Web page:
Analysis: Chewbacca, Kurt Cobain & cheap thrills, or life in a post-Soviet West

What if…? is a popular parlour game among historians. How would the world look had World War Two ended differently? What would a Confederate-won Civil War have meant in a parallel 21st-century USA? What if the DDR’s army hadn’t wavered, and the Berlin Wall had never fallen?


This week brought a chance to play a different, even more tantalizing game. Truthdig Radio and the KPFK network in Los Angeles devoted a half-hour segment of their weekend show to discussion with Matt this week, talking Outlaws Inc., the 20th anniversary of the Soviet collapse, and its continuing aftermath.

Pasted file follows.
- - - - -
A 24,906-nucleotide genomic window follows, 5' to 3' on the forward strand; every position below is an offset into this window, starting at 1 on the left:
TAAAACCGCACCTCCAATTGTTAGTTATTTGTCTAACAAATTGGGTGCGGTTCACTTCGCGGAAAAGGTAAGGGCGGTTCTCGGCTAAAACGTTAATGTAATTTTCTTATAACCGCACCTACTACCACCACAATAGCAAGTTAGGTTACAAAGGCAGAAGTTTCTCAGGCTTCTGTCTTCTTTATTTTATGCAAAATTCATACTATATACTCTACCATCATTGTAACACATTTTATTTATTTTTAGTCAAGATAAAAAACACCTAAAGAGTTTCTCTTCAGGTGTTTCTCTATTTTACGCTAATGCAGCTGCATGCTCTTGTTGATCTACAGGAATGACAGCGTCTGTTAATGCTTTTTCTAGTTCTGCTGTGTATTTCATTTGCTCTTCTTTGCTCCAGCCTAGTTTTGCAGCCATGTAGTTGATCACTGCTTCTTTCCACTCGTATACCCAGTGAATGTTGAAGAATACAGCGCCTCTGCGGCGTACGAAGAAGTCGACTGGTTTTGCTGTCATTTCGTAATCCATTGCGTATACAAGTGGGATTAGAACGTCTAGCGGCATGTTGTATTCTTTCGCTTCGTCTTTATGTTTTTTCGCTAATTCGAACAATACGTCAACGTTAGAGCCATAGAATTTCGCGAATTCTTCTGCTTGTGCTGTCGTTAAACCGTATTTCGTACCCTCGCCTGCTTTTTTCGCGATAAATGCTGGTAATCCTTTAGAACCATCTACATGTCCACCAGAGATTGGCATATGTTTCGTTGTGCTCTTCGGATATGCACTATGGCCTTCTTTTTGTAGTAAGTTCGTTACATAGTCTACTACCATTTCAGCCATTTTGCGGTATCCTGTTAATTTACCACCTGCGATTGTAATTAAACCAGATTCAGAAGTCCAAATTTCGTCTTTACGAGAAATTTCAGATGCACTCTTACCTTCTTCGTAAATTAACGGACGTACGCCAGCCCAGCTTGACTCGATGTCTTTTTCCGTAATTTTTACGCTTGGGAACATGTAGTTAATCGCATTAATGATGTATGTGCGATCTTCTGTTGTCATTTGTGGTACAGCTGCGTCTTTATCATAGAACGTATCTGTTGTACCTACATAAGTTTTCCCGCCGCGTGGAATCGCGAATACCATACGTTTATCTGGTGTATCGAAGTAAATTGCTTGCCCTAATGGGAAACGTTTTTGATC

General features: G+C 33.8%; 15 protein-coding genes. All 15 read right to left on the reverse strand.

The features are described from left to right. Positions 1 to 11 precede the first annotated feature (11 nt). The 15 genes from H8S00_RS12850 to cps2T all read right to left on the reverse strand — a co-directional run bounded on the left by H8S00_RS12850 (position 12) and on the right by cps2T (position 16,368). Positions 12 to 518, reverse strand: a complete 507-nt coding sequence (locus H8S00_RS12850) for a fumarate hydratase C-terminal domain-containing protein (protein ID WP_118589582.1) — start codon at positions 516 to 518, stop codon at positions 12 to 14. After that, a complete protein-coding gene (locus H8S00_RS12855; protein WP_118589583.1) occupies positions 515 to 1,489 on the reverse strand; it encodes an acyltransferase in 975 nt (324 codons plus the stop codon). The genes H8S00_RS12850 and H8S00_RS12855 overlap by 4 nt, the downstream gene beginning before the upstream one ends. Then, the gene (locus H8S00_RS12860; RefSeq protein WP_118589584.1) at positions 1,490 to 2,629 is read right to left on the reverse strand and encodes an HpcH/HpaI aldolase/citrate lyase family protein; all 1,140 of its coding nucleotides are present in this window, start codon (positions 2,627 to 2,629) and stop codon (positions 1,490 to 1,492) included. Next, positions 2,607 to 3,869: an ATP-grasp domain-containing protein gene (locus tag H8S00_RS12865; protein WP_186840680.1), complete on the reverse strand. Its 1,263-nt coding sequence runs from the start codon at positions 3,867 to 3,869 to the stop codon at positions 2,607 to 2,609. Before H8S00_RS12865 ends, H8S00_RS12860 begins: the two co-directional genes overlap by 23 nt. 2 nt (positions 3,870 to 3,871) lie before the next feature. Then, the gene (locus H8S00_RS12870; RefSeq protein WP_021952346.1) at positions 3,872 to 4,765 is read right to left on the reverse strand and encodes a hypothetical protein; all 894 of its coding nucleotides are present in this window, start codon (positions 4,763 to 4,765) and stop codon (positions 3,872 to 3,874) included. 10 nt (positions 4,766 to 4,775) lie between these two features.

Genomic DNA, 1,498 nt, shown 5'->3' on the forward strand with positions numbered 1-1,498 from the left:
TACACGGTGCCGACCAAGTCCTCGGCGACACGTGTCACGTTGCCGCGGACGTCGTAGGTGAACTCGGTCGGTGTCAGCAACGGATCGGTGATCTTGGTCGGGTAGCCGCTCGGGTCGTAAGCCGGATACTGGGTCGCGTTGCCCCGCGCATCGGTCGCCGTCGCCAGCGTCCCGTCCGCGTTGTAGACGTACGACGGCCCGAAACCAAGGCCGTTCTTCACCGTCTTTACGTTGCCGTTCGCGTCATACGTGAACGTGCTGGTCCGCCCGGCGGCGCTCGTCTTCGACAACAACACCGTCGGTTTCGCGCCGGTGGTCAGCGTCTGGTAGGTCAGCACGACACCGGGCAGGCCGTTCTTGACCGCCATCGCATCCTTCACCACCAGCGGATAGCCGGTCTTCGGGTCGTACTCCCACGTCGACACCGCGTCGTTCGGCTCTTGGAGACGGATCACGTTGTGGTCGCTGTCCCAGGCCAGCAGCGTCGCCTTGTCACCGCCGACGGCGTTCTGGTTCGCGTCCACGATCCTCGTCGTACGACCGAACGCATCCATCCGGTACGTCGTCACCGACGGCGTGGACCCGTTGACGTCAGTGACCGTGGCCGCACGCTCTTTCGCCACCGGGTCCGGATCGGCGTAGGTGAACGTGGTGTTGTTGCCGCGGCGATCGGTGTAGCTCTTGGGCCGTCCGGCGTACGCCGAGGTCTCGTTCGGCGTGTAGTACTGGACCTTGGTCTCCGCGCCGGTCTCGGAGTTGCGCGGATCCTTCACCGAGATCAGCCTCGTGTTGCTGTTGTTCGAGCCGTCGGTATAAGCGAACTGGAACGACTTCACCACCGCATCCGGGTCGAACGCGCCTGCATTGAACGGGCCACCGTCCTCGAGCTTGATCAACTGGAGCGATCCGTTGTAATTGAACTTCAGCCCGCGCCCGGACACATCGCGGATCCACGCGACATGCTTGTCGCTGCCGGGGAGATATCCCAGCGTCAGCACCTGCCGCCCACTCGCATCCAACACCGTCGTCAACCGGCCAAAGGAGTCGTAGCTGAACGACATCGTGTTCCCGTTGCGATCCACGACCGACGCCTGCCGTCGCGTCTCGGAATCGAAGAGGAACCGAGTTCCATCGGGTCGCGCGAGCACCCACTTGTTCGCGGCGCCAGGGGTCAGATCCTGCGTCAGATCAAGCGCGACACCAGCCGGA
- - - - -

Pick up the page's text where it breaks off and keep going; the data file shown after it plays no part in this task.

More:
Titled ‘Dodging Missiles With Russian Smugglers‘, the segment looked at the way in which everything from free trade to terrorism, our own governments’ foreign and fiscal policy, and even our own view of democracy, society and the world continues to be affected by what Soviets called the Cataclysm of 1991. While we in the West were all obsessing about a Reagan/Lucasfilm showdown with the Evil Empire and its Politburo of Darth Vaders that never materialized, should we have been watching instead for the thousands upon thousands of demobbed, unaccountable and nigh-untraceable Han Solos and Chewbaccas in their rusty old Millennium Falcons that suddenly swamped the skies? And what, from Afghanistan to Iraq and Colombia to Haiti, might have been different if we had?